Rottweiler rescue groups will only accept Rottweiler dogs that are in good health, with current vaccinations. Each dog that is accepted as a rescue dog undergoes a health and temperament evaluation by a veterinarian, and the owner who turns the dog over is required to pay a nominal fee to cover intake expenses. The fee is also meant to discourage owners from dumping dogs on the rescue groups, and encourages owners to think long and hard before surrendering their dog.

If you are interested in adopting a rescue dog, contact a Rottweiler rescue organization near you. Most organizations will require that you be at least 21 years old and that you have the permission and consent of all adults in your household. If you don't own your own home, you will be required to provide written permission from the owner for you to adopt a Rottweiler. If you are discouraged by these requirements, please remember that they are designed to reduce the possibility of an irresponsible owner having to return a rescue dog and to make sure prospective owners understand the commitment required to adopt a Rottweiler.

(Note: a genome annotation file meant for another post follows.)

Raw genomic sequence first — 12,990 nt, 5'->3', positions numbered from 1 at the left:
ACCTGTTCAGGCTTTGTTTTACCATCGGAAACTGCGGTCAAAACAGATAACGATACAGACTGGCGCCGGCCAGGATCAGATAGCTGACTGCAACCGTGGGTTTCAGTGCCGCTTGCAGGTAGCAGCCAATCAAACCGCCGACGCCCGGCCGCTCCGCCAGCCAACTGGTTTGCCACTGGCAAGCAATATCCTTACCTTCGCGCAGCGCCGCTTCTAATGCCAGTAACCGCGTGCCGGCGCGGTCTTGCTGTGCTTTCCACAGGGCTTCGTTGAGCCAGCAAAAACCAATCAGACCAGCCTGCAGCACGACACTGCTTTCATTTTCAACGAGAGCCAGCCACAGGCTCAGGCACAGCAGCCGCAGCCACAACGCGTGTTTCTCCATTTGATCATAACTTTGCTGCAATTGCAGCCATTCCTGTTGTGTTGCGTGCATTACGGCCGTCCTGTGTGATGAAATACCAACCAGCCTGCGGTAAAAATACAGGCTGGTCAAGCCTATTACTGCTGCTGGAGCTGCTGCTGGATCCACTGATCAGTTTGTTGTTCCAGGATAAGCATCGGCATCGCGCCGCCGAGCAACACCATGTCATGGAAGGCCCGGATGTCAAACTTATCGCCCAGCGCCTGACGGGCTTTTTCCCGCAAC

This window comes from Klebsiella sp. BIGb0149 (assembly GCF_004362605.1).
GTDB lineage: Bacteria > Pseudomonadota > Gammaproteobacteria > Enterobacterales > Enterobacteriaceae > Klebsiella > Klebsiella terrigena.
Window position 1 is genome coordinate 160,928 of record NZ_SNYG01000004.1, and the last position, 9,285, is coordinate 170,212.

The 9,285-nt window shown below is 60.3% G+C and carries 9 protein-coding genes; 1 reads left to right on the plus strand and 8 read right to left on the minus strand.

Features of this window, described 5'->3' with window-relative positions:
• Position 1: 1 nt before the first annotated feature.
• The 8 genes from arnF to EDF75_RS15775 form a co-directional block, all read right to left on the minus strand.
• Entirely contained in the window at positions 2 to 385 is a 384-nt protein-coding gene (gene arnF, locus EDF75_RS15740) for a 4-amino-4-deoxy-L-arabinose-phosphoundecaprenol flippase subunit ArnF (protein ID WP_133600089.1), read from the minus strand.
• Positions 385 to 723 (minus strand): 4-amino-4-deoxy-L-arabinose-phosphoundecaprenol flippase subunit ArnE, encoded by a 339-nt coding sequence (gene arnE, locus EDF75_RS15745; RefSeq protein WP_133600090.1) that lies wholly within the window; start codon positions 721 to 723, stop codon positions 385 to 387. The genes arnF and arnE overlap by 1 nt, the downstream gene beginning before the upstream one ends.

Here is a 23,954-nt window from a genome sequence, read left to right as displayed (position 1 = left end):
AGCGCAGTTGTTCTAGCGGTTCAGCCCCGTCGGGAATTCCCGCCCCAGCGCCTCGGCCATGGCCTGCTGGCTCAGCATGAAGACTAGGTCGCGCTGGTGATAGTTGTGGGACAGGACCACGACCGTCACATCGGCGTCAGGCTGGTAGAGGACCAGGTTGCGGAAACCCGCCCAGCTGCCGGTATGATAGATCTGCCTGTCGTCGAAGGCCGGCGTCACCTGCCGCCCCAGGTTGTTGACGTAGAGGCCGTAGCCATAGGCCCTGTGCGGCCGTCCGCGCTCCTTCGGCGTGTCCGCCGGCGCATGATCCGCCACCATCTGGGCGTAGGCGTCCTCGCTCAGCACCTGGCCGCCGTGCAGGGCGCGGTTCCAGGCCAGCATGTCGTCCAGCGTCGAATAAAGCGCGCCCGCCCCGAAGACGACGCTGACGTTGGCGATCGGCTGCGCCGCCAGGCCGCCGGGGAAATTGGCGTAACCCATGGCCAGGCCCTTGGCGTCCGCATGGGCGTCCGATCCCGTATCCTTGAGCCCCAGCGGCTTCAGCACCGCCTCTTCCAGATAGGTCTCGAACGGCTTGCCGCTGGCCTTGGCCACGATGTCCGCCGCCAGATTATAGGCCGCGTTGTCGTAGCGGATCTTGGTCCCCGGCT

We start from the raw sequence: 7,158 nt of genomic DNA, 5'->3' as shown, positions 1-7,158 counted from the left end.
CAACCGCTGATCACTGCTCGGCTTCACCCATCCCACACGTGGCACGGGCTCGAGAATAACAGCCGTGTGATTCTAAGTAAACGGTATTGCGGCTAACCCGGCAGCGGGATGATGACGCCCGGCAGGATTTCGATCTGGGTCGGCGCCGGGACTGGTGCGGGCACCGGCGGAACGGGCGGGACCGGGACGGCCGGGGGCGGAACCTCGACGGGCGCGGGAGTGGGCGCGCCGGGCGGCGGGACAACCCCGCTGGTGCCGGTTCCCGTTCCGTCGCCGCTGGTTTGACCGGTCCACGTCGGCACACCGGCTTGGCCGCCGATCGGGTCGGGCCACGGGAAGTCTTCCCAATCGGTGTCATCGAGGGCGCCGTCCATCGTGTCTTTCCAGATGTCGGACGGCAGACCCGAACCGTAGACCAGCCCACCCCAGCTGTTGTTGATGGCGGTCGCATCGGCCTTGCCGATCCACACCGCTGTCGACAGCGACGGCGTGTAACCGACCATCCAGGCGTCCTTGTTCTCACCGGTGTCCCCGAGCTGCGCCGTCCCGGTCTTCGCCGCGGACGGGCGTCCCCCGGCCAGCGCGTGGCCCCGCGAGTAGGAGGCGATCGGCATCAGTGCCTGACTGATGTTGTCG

If your application is approved, you will be paired up with a rescue dog and asked to foster the dog for a temporary trial period. The result is worth the wait because your Rottweiler rescue dog will be a faithful companion for the rest of its life.

    By Sharon Davies
    Sharon Davies hopes that by explaining some of the history behind the Rottweiler that more and more people will come to feel connected to the dog instead of fearing it. When thinking of getting a Rottweiler as a guard dog, remember that there is much more to them then just a scary looking dog. A lot of Rottweiler information can be found in different books or just by talking with your vet.
    Article Source: EzineArticles